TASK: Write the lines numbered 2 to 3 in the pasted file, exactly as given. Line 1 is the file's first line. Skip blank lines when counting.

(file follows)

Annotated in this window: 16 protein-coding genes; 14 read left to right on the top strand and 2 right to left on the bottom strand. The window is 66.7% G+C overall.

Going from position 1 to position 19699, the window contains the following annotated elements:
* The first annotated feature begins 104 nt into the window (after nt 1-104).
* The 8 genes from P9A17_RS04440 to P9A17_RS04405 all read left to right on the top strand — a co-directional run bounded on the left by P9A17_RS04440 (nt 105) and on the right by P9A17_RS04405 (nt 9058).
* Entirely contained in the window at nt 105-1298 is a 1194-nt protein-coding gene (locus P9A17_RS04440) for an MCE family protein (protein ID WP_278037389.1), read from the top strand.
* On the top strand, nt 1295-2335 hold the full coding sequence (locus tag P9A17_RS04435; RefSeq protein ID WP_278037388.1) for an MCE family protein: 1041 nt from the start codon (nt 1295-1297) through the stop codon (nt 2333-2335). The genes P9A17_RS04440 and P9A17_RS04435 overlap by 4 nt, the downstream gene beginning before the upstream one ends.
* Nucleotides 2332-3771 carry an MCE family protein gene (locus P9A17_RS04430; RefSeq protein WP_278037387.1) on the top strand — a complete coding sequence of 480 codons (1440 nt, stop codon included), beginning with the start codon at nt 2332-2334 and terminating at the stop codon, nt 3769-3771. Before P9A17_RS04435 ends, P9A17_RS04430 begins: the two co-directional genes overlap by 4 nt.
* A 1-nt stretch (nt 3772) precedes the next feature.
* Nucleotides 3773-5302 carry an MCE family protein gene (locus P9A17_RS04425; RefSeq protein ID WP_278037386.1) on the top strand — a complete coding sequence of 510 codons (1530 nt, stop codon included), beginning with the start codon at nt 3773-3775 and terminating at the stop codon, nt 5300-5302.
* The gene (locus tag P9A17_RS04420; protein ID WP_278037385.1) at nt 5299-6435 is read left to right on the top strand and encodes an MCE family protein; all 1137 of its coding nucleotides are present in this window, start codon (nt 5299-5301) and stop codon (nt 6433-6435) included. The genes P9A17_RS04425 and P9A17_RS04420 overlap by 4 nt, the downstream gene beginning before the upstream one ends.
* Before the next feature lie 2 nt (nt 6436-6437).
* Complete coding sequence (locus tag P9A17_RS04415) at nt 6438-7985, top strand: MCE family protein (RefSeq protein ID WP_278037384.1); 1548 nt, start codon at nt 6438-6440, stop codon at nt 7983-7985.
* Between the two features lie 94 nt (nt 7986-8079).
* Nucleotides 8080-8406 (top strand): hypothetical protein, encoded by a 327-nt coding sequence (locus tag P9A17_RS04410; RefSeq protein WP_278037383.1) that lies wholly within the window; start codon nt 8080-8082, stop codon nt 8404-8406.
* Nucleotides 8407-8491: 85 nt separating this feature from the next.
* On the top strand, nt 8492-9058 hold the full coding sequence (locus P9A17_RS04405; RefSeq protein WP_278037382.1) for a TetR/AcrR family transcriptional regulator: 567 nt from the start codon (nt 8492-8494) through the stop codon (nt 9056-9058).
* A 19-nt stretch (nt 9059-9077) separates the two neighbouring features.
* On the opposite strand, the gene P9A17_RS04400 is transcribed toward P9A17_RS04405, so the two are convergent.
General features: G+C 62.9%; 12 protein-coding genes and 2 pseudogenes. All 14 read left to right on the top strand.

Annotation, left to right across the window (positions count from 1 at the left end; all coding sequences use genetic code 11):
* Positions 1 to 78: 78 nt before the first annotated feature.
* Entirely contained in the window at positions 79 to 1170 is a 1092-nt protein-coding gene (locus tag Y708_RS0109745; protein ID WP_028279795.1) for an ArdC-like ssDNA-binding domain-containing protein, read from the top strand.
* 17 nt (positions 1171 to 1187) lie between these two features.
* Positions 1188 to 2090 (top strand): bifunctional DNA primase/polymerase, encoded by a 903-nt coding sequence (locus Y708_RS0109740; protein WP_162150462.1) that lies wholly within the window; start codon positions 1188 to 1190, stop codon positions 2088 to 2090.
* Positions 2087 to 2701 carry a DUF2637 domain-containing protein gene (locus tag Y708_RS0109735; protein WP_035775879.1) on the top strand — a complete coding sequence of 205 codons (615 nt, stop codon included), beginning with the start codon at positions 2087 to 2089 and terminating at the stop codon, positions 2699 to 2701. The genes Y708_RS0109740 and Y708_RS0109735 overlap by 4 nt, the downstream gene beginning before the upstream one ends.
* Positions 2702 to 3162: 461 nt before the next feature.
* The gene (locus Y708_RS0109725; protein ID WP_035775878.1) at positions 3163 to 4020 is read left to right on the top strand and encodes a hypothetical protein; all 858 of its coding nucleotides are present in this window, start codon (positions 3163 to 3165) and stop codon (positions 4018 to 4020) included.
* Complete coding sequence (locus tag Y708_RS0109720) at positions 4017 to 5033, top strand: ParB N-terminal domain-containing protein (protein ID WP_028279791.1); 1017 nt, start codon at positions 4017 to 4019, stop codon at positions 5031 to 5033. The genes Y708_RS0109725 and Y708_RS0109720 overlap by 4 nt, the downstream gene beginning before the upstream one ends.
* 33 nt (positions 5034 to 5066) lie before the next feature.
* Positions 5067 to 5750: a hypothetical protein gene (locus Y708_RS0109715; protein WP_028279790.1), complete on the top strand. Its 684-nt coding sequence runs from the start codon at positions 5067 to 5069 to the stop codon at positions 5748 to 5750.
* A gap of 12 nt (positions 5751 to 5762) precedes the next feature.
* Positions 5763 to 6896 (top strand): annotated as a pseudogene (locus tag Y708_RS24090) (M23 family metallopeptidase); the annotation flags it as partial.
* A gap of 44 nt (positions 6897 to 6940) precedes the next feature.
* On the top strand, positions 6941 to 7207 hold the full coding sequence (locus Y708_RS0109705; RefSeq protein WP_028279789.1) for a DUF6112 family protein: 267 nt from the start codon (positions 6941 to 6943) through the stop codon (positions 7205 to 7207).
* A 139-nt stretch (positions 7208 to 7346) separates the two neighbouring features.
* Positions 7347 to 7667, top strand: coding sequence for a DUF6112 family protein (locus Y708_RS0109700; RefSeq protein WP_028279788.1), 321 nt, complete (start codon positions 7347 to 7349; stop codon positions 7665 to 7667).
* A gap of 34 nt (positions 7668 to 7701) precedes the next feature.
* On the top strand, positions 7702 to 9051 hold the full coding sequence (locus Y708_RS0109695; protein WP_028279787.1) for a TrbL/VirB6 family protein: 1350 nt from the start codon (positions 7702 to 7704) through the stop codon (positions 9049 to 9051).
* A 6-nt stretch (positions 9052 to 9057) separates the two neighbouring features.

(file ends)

Going from position 1 to position 19699, the window contains the following annotated elements:
* The first annotated feature begins 104 nt into the window (after nt 1-104).